One would think this would suffice to involve the Multiple Sclerosis Society.

After a long arduous fight to be taken seriously, the charity eventually submitted and agreed that if I could come to London to meet doctors and staff, an appointment would be made, and indeed it was made. More to the point I kept to the appointment deadline bringing along 2 friends to London at my own expense. Rofer Kirk who was the first person with ms to use IBT was one of them.

On arrival, the building was impressive, however not a single person was there to meet with us. We ended up trying to convince a somewhat embarrassed receptionist who knew nothing about physiology, and realised it was an impossible situation we then went to the MSRC, (Now called MS UK http://www.ms-uk.org/ ) fortunately we had made another appointment for the same day with this ms charity in East Stanstead Essex-miles away from London, who at least did have the courtesy to meet with us and hear what we were saying.

So many promises were made that day, so much excitement by the results and reports. They loved the therapy and theory, yet for a long time nothing much happened. By now, it was slowly beginning to dawn on me that perhaps it was me who was not thinking laterally and I should have seen it coming from miles away. That old familiar vested interests began to pop up written across peoples faces behind all of those smiles, blinks and nods designed to make you feel relaxed and supported, guess many people reading this can relate to it.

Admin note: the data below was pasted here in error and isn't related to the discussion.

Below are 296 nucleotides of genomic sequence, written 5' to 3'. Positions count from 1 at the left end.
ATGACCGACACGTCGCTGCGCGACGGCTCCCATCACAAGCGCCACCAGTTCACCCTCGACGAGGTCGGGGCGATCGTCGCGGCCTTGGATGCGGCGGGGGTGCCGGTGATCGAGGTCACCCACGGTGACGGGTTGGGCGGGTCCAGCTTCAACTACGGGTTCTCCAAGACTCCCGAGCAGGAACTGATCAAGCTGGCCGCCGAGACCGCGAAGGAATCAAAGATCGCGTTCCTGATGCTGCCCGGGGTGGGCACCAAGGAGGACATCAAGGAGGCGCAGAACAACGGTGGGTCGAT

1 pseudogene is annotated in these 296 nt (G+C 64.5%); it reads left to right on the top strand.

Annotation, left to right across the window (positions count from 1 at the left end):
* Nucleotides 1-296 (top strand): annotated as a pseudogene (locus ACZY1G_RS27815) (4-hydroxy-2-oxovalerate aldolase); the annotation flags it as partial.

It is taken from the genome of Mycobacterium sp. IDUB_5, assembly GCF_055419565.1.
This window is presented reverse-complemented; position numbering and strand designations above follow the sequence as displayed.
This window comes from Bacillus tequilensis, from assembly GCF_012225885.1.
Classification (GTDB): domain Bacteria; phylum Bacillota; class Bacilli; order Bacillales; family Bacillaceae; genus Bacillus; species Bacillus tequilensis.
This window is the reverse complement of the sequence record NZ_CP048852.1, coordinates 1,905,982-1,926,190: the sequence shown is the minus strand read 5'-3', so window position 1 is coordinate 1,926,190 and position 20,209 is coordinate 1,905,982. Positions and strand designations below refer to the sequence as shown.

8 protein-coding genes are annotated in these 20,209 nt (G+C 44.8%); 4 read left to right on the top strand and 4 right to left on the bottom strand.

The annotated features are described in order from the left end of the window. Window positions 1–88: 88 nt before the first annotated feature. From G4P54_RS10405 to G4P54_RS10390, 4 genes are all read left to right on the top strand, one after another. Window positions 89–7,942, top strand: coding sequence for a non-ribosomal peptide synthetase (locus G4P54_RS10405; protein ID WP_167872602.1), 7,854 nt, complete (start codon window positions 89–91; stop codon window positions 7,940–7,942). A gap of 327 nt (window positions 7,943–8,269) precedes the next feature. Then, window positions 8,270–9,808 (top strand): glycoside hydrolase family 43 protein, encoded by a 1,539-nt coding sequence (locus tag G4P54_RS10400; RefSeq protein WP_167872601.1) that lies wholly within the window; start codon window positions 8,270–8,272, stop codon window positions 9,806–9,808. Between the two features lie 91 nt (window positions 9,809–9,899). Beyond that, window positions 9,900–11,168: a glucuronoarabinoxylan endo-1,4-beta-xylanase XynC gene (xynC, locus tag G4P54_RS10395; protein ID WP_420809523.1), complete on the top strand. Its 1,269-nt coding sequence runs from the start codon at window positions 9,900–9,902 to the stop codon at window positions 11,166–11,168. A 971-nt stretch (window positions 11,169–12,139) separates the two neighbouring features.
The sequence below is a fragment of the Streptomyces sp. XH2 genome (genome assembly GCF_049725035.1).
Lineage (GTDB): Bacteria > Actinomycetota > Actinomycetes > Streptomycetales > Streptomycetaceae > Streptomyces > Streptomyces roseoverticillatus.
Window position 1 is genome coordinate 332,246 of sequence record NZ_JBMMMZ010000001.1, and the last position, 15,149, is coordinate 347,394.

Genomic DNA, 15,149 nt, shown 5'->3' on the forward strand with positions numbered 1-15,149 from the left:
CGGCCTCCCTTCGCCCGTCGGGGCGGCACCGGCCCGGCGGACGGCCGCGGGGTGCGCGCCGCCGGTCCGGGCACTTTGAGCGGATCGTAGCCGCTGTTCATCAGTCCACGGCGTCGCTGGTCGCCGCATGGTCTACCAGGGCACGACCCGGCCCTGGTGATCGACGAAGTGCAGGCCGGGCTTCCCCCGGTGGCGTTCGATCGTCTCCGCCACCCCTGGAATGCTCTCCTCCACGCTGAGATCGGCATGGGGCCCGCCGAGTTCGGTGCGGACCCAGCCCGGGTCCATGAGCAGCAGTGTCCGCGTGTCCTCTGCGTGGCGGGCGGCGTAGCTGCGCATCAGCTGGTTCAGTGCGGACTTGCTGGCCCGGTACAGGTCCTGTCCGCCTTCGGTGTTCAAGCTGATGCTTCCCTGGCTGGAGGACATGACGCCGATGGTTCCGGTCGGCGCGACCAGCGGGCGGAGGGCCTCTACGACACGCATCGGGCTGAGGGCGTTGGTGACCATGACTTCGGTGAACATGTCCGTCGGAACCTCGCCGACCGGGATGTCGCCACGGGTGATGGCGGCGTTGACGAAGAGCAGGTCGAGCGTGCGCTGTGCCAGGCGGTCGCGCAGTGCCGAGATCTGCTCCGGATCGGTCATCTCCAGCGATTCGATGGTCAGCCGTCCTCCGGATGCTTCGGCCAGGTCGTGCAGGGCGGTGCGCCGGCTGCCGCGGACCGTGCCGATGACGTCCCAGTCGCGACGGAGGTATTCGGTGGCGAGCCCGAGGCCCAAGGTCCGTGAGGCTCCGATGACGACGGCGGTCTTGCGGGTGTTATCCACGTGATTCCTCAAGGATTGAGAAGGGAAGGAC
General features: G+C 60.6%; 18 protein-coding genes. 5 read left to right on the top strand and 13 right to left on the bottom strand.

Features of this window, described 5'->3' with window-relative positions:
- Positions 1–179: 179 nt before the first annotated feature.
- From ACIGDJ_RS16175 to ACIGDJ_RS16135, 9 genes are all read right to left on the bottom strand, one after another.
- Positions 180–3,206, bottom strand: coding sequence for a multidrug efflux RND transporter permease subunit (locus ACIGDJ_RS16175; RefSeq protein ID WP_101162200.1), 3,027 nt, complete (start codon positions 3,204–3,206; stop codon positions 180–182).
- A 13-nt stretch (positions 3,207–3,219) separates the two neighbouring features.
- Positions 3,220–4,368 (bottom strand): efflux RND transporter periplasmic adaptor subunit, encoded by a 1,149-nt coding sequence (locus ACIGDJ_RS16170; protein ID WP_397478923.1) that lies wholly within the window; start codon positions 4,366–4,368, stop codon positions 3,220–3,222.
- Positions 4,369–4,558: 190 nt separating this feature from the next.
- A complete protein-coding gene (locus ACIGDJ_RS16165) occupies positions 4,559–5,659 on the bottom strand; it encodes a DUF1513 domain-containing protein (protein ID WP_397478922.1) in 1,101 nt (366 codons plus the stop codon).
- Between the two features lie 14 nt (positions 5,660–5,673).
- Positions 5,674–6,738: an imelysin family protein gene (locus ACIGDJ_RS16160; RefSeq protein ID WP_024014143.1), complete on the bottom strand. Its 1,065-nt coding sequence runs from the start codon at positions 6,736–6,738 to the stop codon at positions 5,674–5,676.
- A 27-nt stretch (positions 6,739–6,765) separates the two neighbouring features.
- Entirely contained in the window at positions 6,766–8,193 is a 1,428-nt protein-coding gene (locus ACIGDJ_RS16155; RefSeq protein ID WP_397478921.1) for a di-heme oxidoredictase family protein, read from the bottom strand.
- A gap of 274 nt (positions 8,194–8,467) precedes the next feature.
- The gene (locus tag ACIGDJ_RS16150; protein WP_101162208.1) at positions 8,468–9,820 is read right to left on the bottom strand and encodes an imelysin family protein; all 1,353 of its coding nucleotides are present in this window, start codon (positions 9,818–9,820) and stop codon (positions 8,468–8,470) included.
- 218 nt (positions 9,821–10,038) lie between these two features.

A long time later, Silentnight, a leading bed manufacturer, paid the then MSRC, to conduct the Raised Bed Survey report and agreed to pay towards a controlled study. Sadly, yet another charity had to wise up to the fact that if they advised their members that sleeping on a slope could greatly improve their condition, perhaps it would not be long before their money tree became fully understood and that they would no longer be required.

Maybe I am wrong and all of these reports from people who have tried IBT and found great relief from conditions including ms, spinal cord injury, cerebral palsy, psoriasis, varicose veins, oedema, Parkinson’s disease, visual impairment, respiratory problems, thrombosis, and many more somehow had a placebo effect or divine intervention. But this would surely mean something far greater is at work than 2 blocks of wood under a bed. Indeed it does. Circulation is everything to everyone, without circulation we are dust!

I received a phone call a few years ago from Lawrence who was then the manager at the MSRC. He said; “I am not frightened of you Andrew” and then put the phone down. I still to this day do not know what he meant by it?

It is true that I have had some serious battles with the charities, it is also true that the charities feel threatened by the possibility of someone finding a cure for their chosen industry. It is also true that IBT helps people to recover and may or may not completely cure them of their ills, but it most certainly is a valuable tool in our armoury for self preservation!

Will it work for everyone with ms? Probably not, but with Dr Franz Schelling’s foresight and Professor Zamboni’s corroborated recent observations showing venous closures, we might begin to understand why some people with ms do not respond to IBT as well as others.

Andrew